Steve Deane: Booze problems run deeper than the game of league

Johnathan Thurston. Photo / Getty Images
Johnathan Thurston. Photo / Getty Images

No, it hasn't been another bad week for league. Yes, the lurid detail coming out of Manly fullback Brett Stewart's sexual assault trial and Kangaroos halfback Johnathan Thurston's arrest for drunkenness are hardly positive for the game's image, but don't go spouting that "another black eye for the code" malarky.

Sure, unwanted digital penetration has been an issue for the game before (thanks a bunch, Hoppa), but in Stewart's alleged case the fact that he plays league for a living is irrelevant.

Society's struggle to adequately deal with crime and celebrity is the real message coming out of the Stewart trial.

Celebrity has a way of reversing the roles of victim and criminal.

In this case, as Stewart's agent informed the public that his client had endured some tough times but was holding up well, the court was hearing of an alleged sexual assault victim's mental health issues and her father's criminal record for dishonesty.

Who is in the dock here again?

In fairness to Stewart's legal team, in a trial that boils down to he-says she-says, what choice do they have but to attack the alleged victim's credibility while playing up their client's good guy reputation?

The opposite tack has been tried - by Mike Tyson's lawyers in his rape trial. Faced with an unimpeachable victim and a client with a reputation for violence and criminal thuggery, Tyson's lawyers ran the defence that the self-styled Baddest Man on the Planet was indeed a very, very bad man. He was so bad, in fact, that the entire world knew about it - including his troubles with pretty young girls.

That Tyson's victim had accompanied him alone to his hotel room late at night in the full knowledge of his reputation supported the defence of consent, they argued.

Stewart's trial is expected to last two more weeks. Regardless of the verdict - and the publication of details such as the fact that there was no DNA evidence on his finger - it's hard to see how the public will be any wiser as to what happened outside his townhouse complex on March 6 last year.

As for Thurston, his behaviour might be less than ideal for an NRL club captain, but being falling down drunk in public hardly constitutes serious criminality.

Yes, league has its issues with alcohol-inspired poor behaviour, but it is no worse than other sports.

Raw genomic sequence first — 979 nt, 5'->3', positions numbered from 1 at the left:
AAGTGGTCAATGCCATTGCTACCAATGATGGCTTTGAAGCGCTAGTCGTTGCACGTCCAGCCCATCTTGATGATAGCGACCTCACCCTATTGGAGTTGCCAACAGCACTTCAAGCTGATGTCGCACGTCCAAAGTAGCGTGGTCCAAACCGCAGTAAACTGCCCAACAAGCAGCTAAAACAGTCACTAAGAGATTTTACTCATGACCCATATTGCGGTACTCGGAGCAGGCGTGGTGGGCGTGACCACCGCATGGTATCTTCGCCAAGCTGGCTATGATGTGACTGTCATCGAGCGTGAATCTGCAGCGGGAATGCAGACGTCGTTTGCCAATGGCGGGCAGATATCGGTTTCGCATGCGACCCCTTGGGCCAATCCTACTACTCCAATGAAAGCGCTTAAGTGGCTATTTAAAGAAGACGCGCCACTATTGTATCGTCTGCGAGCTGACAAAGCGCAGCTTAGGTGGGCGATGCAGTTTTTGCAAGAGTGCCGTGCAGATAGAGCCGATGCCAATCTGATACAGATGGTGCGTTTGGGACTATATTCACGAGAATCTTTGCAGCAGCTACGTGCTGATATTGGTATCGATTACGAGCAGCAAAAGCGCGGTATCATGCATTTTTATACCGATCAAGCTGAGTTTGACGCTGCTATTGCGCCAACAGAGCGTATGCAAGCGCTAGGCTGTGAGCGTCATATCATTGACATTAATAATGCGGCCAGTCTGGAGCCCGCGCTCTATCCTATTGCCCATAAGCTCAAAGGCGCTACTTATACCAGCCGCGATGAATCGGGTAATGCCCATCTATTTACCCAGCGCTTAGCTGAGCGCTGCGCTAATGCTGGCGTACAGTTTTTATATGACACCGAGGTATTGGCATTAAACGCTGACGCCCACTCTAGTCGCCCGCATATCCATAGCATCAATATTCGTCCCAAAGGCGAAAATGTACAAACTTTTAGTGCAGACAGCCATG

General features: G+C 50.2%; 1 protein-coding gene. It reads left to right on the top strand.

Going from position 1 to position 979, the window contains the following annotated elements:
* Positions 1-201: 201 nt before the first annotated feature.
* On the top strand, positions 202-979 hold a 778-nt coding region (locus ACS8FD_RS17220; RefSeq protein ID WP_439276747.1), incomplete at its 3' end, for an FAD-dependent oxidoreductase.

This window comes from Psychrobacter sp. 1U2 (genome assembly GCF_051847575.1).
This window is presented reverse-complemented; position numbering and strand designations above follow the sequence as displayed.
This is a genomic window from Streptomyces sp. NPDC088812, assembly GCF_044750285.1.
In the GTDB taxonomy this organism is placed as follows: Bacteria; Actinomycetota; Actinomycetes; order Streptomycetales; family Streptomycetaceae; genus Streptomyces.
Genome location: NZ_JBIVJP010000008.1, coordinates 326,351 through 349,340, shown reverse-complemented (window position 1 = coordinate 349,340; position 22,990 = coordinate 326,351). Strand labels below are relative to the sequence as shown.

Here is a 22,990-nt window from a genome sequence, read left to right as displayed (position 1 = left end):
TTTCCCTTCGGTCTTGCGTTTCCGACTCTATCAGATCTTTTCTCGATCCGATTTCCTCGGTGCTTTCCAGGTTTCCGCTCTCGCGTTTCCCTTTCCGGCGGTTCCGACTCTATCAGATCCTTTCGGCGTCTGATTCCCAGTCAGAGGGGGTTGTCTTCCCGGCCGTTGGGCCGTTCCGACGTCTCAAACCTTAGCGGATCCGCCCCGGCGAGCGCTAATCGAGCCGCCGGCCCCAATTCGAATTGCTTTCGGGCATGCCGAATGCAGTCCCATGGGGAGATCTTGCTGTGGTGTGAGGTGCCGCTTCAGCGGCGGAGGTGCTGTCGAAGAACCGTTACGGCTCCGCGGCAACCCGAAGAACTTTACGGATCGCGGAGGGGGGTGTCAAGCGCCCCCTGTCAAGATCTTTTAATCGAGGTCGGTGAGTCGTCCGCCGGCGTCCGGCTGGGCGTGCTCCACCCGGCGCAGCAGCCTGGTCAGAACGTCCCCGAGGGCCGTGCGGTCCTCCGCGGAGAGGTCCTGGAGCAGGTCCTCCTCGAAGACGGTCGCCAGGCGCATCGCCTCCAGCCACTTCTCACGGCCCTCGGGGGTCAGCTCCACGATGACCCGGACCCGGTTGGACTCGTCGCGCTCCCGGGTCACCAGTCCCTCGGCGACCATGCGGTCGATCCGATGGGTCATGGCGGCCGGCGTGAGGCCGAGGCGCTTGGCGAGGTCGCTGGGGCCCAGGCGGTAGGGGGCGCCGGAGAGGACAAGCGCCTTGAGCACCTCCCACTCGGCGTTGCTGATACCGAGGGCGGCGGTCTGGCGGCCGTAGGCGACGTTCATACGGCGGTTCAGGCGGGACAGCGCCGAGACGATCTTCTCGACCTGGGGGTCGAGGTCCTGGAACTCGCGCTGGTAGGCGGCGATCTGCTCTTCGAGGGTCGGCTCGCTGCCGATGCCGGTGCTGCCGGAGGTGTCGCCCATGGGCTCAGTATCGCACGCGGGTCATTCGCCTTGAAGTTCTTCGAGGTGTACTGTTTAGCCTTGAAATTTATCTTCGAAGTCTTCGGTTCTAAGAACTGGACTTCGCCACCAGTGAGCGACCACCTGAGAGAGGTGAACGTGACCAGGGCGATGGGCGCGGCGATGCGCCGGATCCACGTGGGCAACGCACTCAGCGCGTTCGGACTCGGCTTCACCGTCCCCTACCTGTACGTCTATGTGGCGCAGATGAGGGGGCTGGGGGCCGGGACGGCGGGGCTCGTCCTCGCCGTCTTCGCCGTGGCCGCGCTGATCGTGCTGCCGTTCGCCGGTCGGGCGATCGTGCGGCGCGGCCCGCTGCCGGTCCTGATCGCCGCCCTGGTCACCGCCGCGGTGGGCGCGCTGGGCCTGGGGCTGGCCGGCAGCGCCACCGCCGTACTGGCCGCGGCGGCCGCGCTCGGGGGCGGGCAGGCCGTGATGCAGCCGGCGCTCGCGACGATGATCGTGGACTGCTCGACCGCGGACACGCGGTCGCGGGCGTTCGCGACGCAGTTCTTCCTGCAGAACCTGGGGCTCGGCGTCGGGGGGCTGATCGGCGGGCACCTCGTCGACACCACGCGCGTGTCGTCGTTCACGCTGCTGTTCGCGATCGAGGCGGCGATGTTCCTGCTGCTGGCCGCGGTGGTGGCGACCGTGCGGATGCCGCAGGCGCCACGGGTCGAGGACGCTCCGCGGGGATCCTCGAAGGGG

In New Zealand, professional league has a vastly superior record to rival code rugby when it comes to off-field behaviour. Since Michael Crockett was charged with sexual assault in August 2007 (charges that were eventually dropped) the code has been near spotless.

Over that period at least three All Blacks have assaulted members of the public, one provincial player tried to strangle his pregnant wife and another was arrested for allegedly holding a knife to his partner's throat.

Throw in numerous drink-driving offences, the odd car crash and a player being arrested for harassing a garden gnome and New Zealand rugby looks a hell of lot like the worst of the NRL in Australia.

The fact is Western society is steeped in a binge-drinking culture that creates all manner of booze-related chaos. Athletes aren't immune to it. Given that extreme levels of fitness and a tolerance for vast amounts of grog don't tend to go hand in hand, they're actually more at risk of coming unstuck.

League cops stick for its Mad Monday culture, but it's small beer compared to the f****ed up Fridays and s***faced Saturdays that are a routine part of growing up in Australasia.

That the Warriors have been able to keep a clean sheet for an extended period is a tribute to the club's strong leadership.

The axing of the troubled Sione Faumuina and Misi Taulapapa for alcohol-related issues in 2006 sent a strong message that piss artists would not be tolerated.

Brad Fittler fining himself $10,000 for drinking his way into oblivion while Roosters coach seemingly didn't convey the message with the same gravity.

It says something about the culture at the Warriors that they were seen as a suitable home for Brett Seymour's rehabilitation after the halfback was booted out of Brisbane and Cronulla.

So far so good on that front.

In level-headed coach Ivan Cleary and former wildchild turned placid kava-drinker Ruben Wiki, the club has strong role models when it comes to off-field behaviour.

So don't wag the finger at league when trouble happens. The problem goes much deeper than that.

- NZ Herald

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